Negotiating a Nation: Imperialism, Multiculturalism, and the Evolution of Identity in Medieval Scottish Borderland Literature
Many medieval authors worked with the ideas of identity, at times giving way to the creation of nationalism. Depictions of national identity and nationalism varied depending upon author and time period, especially within literature from the Lowland region. This literary borderland identity was ever-evolving as the political environment over the course of the 14th and 15th centuries fluctuated and varied depending upon who was in power, the author’s political ties, and the geographic and cultural places and spaces in which authors resided. To effectively understand how and why this was the case, we must ask the following questions: how are nationalism and national identity depicted and advocated through 14th and 15th century Scottish literature? Who creates national identity? How are different cultures manifested in literature through cultural characteristics such as politics, language, ethnicity, history, culture, socioeconomics, and place to create a national identity? As will be argued, Scottish borderland authors forged national identity within their texts by amalgamating and responding to imperial and political influences from Gaelic, French, and English cultures, which evolved throughout the course of the later Middle Ages and culminated into a multicultural national identity.
Using a post-colonial methodology, this dissertation identifies three stages or types of medieval Scottish identity formation. First, I examine English cultural imperialism in James I’s The Kingis Quair and Andrew of Wyntoun’s The Orygynale Cronykil of Scotland. The two texts were written near the end of James’s eighteen-year captivity in England and formed national identity through an English lens. Second, John Barbour’s The Brus and Blind Hary’s The Wallace created identity in direct resistance to English culture and politics by writing nationalistic texts, adopting French and Gaelic literary cultures, and politicizing post-Chaucerian stylistics. Third, I discuss how Robert Henryson in Morall Fabillis and William Dunbar in Lament for the Makaris amalgamate French, English, and Gaelic cultures to create a commentary on the diverse social groups contributing to identity formation in 15th century.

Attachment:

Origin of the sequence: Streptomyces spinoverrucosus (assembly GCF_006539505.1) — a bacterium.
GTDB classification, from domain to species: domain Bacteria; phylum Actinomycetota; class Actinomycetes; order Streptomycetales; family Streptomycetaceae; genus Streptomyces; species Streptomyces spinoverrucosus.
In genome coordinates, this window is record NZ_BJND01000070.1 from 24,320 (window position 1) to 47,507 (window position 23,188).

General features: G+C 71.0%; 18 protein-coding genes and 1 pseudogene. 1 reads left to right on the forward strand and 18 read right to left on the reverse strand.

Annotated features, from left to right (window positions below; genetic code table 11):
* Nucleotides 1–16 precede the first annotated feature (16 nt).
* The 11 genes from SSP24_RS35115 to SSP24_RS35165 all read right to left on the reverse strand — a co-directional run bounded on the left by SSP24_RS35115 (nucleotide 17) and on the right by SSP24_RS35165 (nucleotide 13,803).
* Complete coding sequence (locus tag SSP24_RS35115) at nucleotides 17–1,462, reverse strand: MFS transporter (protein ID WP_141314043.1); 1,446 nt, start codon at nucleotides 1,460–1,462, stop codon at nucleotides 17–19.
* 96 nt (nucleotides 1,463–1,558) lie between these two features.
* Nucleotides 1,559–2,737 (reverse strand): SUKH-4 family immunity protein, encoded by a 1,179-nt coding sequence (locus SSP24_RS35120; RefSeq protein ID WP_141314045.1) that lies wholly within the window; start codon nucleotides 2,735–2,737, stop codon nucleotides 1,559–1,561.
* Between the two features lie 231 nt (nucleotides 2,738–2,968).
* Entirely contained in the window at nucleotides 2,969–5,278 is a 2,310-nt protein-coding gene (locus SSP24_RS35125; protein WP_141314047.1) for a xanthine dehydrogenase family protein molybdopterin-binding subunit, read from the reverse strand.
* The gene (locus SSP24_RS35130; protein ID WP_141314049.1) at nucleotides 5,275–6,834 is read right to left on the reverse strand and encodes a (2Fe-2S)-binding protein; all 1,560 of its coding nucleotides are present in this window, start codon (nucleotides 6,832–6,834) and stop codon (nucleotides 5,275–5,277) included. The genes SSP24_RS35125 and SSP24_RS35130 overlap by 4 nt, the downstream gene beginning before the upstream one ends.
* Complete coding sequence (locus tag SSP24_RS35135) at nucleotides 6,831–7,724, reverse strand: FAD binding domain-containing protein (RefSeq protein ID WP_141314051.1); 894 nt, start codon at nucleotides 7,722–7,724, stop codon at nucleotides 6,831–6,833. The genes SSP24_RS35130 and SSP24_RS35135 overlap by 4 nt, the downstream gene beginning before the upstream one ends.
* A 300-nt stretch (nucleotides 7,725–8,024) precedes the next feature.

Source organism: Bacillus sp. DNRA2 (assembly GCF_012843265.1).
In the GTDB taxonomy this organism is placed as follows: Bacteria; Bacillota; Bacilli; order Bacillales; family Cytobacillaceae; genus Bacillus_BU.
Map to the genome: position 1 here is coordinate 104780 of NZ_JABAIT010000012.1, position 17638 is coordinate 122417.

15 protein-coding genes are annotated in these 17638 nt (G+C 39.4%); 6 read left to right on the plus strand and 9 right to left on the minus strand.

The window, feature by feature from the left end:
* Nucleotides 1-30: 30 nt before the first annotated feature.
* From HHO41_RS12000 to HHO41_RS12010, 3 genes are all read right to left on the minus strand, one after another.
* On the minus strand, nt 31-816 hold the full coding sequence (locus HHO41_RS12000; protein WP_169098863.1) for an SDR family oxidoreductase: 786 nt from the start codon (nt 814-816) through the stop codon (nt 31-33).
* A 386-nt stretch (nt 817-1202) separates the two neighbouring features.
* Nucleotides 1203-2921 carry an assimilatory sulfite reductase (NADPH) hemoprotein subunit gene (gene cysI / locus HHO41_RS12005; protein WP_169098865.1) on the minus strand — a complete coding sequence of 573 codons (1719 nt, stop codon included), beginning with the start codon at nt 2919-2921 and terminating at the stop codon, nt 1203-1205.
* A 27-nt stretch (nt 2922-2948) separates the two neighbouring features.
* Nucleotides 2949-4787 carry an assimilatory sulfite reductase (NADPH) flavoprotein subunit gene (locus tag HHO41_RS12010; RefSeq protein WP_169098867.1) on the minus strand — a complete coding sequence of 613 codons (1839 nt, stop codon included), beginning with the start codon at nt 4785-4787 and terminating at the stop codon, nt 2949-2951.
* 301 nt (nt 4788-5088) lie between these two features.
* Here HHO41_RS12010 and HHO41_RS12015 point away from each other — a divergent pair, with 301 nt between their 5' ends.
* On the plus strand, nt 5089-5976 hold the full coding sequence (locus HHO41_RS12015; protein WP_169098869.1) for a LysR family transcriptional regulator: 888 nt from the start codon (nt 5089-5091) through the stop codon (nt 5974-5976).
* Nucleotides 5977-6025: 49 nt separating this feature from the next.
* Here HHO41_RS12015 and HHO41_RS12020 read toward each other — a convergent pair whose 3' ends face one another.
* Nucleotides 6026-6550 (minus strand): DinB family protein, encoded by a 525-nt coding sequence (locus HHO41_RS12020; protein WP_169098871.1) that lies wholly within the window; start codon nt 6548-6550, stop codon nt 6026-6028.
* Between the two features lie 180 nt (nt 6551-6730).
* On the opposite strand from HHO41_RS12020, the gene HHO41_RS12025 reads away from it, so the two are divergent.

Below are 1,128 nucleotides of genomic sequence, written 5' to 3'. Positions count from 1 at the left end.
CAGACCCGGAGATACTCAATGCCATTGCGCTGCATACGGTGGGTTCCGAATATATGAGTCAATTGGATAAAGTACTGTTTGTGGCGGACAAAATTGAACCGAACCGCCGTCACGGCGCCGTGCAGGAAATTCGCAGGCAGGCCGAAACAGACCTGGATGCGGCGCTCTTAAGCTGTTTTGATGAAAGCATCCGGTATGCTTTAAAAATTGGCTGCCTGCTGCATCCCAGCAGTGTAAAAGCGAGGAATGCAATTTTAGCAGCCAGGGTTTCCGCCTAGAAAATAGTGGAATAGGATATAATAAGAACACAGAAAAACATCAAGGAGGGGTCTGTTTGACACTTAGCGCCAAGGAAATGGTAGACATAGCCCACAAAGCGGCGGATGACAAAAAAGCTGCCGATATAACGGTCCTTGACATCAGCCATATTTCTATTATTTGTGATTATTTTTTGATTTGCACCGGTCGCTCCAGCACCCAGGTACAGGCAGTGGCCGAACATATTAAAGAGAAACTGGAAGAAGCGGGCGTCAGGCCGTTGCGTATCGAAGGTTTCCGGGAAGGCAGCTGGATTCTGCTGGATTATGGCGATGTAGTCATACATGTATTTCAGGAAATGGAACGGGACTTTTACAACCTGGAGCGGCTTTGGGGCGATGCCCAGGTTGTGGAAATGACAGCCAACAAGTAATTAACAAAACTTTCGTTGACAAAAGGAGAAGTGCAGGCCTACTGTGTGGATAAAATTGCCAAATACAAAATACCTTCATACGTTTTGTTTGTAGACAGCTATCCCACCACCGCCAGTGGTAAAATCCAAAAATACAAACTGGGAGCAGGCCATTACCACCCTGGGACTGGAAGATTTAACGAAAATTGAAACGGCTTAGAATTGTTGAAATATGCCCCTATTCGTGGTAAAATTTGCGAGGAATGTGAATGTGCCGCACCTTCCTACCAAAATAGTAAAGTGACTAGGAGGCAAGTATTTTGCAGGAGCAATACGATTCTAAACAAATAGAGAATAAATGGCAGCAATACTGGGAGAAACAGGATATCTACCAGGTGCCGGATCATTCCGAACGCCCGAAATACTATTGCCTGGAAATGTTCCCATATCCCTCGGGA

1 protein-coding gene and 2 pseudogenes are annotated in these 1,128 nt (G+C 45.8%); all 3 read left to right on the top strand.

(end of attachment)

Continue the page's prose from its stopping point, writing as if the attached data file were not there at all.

I conclude various cultural identities and literary traditions created a commentary on the importance of cultural, political, and ideological amalgamation as well as the evolution of medieval Scottish borderland identity.